COMMENT | The post-May 9 Malaysian media have one very important task to perform – exorcising themselves of the ghosts and demons of the past.
The signs that the ghosts and the demons of the past are still residing in the deep recesses of the subconscious of Malaysian editors and journalists are clear and apparent.
In the meetings I had so far had with them – some officially but many privately – the frequently asked questions were: how free are we under the Pakatan Harapan government and what advice do you have for us?
My answer: your freedom is limited only by your professionalism, expertise and sense of fair play.
You can be sure that there will no longer be wahyu (instructions) from Putrajaya.
But I can’t guarantee if some overzealous or uninitiated low-level civil servants still call you for a "chit-chat" because you are accused of misquoting or misinterpreting a minister’s statement on some sensational issues like LGBT.
In such a situation, my feeling is this: just listen to them and, where possible, explain to them the workings of the media.
Bear in mind many press secretaries and media officers serving the inexperienced ministers are themselves inexperienced.
I deliberately used the phrase “my feeling” instead of "my advice", because I am not in the business of advising you. I am not your adviser.
My job specifications clearly state that I advise only the prime minister. Incidentally, that makes my job as special adviser on media and communication to the prime minister very easy.
What advice can I give to a man who is a consummate and experienced communicator?
Just think of this: I was born in 1947 and Dr Mahathir Mohamad’s first newspaper article was published a year earlier.
My main task is to assist efforts to develop and promote government agenda of ensuring that the media have the freedom to provide check and balance to the administration of the government.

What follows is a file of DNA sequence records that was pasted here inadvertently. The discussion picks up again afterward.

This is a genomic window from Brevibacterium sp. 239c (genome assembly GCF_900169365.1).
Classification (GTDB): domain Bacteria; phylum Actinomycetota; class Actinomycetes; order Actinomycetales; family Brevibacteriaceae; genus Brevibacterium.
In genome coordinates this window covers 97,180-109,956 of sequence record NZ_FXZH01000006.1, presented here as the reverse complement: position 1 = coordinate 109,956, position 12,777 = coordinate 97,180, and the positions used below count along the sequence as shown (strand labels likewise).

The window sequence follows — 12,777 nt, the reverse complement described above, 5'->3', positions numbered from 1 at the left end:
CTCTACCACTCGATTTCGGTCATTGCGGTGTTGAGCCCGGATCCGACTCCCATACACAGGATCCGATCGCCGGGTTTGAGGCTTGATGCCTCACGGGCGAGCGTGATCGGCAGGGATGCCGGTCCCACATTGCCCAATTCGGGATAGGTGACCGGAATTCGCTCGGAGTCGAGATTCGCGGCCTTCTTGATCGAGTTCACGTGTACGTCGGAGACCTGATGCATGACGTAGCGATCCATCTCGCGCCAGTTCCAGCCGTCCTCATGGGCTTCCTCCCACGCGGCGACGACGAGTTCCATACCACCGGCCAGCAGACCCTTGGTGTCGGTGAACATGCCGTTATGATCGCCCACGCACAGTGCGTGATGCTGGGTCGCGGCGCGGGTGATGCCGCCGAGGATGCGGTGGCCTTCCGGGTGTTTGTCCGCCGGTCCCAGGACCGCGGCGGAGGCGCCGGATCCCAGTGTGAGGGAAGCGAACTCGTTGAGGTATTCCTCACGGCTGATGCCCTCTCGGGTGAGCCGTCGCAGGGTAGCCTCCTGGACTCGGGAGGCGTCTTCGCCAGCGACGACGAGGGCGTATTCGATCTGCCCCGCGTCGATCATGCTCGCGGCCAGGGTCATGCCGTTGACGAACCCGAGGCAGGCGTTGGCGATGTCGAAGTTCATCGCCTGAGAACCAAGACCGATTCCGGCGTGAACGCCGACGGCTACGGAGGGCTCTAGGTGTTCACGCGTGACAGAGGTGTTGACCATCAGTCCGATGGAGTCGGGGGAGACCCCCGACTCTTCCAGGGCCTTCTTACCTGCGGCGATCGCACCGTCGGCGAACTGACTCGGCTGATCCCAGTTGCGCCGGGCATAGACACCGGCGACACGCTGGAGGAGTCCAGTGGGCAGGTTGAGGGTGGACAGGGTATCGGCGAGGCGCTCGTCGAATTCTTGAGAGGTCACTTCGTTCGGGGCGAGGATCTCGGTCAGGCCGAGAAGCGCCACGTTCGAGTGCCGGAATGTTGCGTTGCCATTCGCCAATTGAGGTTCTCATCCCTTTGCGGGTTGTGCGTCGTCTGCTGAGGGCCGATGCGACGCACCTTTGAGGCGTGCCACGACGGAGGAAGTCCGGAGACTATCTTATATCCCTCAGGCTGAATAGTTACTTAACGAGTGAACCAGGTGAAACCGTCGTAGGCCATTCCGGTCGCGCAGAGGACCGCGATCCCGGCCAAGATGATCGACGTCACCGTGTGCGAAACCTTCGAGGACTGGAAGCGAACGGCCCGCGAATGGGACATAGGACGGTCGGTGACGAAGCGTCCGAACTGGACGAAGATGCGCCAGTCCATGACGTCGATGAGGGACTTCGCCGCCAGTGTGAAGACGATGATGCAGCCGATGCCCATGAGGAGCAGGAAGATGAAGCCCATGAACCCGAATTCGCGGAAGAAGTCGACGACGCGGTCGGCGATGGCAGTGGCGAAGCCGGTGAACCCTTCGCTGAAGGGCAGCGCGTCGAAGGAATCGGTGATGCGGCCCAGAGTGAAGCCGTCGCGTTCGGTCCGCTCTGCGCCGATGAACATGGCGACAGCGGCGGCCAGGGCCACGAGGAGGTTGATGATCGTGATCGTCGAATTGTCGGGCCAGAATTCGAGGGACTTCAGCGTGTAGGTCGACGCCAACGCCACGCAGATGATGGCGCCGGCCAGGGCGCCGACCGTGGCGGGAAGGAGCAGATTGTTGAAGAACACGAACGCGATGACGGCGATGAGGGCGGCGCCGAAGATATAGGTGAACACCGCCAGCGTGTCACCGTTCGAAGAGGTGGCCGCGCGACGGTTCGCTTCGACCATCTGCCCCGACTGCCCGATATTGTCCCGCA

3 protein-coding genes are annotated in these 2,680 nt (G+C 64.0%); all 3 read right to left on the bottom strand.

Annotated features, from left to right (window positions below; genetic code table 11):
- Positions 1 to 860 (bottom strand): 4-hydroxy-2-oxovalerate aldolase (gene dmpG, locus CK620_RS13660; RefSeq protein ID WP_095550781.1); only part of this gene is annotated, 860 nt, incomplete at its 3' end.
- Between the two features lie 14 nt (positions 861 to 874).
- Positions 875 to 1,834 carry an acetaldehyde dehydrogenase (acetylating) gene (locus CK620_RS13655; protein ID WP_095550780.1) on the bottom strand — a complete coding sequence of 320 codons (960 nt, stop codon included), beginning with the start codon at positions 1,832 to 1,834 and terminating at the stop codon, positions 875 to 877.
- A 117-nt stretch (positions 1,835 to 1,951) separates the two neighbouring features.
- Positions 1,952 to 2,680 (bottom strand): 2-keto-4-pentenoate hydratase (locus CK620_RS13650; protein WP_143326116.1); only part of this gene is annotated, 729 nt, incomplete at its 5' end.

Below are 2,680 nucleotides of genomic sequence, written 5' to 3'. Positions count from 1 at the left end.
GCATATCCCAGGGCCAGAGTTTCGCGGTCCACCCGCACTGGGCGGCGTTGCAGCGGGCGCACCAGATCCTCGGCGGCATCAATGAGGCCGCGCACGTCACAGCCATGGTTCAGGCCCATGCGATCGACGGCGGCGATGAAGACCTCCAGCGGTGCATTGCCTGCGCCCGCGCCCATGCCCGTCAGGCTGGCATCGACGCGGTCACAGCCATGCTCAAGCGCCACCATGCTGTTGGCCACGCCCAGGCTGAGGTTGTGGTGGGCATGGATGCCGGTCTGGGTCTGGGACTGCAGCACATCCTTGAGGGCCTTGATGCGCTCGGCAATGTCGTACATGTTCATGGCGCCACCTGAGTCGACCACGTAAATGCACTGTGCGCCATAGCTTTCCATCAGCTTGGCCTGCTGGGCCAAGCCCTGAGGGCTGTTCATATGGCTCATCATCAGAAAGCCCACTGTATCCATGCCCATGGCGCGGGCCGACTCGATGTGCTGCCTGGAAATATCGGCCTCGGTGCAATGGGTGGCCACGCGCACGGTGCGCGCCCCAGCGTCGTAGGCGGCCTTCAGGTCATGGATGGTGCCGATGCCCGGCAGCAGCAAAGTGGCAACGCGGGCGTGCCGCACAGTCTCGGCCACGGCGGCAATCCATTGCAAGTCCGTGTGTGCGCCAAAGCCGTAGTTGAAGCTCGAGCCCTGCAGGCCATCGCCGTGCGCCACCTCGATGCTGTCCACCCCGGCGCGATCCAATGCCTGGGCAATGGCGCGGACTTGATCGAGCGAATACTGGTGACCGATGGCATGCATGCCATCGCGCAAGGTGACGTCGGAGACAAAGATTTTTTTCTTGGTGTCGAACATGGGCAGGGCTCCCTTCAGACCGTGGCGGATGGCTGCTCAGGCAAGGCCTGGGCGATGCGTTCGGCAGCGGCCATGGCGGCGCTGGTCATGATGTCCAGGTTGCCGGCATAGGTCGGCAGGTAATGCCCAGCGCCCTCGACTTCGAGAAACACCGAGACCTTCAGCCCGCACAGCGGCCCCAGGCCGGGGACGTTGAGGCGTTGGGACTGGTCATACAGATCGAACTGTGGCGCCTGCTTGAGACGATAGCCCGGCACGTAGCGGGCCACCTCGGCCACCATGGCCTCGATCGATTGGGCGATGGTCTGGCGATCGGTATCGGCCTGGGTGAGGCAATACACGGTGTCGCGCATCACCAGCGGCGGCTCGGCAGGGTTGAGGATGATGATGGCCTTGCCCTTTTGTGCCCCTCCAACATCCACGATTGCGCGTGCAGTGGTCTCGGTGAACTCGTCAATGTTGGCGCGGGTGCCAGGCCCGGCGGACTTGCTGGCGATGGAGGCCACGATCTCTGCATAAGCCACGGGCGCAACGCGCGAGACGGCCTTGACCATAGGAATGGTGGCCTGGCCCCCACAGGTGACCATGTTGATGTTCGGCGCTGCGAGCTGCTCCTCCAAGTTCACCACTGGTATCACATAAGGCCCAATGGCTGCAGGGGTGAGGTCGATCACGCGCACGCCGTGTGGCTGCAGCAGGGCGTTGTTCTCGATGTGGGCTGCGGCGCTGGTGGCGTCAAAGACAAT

Where they belong
As I told the ICA Regional Conference 2018 at the Mara Technology University on Thursday, once the possessed journalists, editors and media executives had been thoroughly exorcised, they should be debriefed and imbued with the ideals of fair and independent journalism.
This is to be followed by the depoliticising of the newsrooms and boardrooms.
In the case of media people who refused to be exorcised or where the devils in them refused to leave, they should take a hike or be removed.
In the post-May 9 electoral upset, it was discovered that at least one major Umno-owned media company was actually not owned by Umno.
Yes, Umno still holds some shares but not enough to control the company. Most of its shares had been sold to GLICs. The right to call the shots in this particular media company actually lies with the GLICs.
The whole idea of this exorcising exercise and the proposal for the introduction of self-regulation is to ensure that the likes of (Najib Abdul Razak associates) Habibul Rahman Kadir Shah and Paul Stadlen have no chance to play god to the Malaysian media.
Ghosts and demons of this nature should be sent to purgatory permanently.
Habibul and Stadlen were often quoted as the principal sources of wahyu from Putrajaya during the Najib era.
One encouraging development since the Harapan victory was the move by editors and representatives of media owners to consider the formation of the Malaysian Media Council as the supreme self-regulatory body for the media industry.
It is really quite shameful that we are among the few countries in the world that do not have a media council.
A media council that is legislatively empowered should be able to help create a more conducive environment for the Malaysian media, and may even help to bring back readers, viewers and listeners to traditional media.
To borrow the term used by a member of Harapan's information bureau, the new buzzword for the government-media relationship is "engagement".
Not a bad idea. It is better for the media, government and stakeholders to be constantly engaged than to continue with the incestuous relationship of the past era.
So push the envelope, test the boundary and up the ante but please do so in a fair and responsible manner.
A KADIR JASIN is a veteran journalist and former spokesperson for the Council of Eminent Persons.
The views expressed here are those of the author/contributor and do not necessarily represent the views of Malaysiakini.